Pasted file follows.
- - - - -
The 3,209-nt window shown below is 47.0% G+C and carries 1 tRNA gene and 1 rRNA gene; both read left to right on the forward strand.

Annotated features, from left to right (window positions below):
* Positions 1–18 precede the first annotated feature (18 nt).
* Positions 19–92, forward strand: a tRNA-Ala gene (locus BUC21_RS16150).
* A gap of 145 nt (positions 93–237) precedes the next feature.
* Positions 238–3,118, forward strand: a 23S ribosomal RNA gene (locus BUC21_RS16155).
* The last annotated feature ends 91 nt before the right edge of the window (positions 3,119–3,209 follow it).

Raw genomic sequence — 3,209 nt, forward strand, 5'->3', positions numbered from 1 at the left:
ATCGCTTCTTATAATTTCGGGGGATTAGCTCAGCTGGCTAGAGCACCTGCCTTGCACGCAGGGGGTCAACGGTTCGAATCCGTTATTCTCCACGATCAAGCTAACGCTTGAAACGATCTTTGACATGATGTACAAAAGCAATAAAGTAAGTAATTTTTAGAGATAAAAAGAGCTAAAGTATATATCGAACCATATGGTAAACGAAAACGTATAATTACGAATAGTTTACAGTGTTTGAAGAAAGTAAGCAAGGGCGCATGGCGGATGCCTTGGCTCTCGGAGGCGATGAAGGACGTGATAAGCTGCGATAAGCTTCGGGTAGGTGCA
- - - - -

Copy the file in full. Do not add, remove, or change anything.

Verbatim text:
The 3,209-nt window shown below is 47.0% G+C and carries 1 tRNA gene and 1 rRNA gene; both read left to right on the forward strand.

Annotated features, from left to right (window positions below):
* Positions 1–18 precede the first annotated feature (18 nt).
* Positions 19–92, forward strand: a tRNA-Ala gene (locus BUC21_RS16150).
* A gap of 145 nt (positions 93–237) precedes the next feature.
* Positions 238–3,118, forward strand: a 23S ribosomal RNA gene (locus BUC21_RS16155).
* The last annotated feature ends 91 nt before the right edge of the window (positions 3,119–3,209 follow it).

Raw genomic sequence — 3,209 nt, forward strand, 5'->3', positions numbered from 1 at the left:
ATCGCTTCTTATAATTTCGGGGGATTAGCTCAGCTGGCTAGAGCACCTGCCTTGCACGCAGGGGGTCAACGGTTCGAATCCGTTATTCTCCACGATCAAGCTAACGCTTGAAACGATCTTTGACATGATGTACAAAAGCAATAAAGTAAGTAATTTTTAGAGATAAAAAGAGCTAAAGTATATATCGAACCATATGGTAAACGAAAACGTATAATTACGAATAGTTTACAGTGTTTGAAGAAAGTAAGCAAGGGCGCATGGCGGATGCCTTGGCTCTCGGAGGCGATGAAGGACGTGATAAGCTGCGATAAGCTTCGGGTAGGTGCA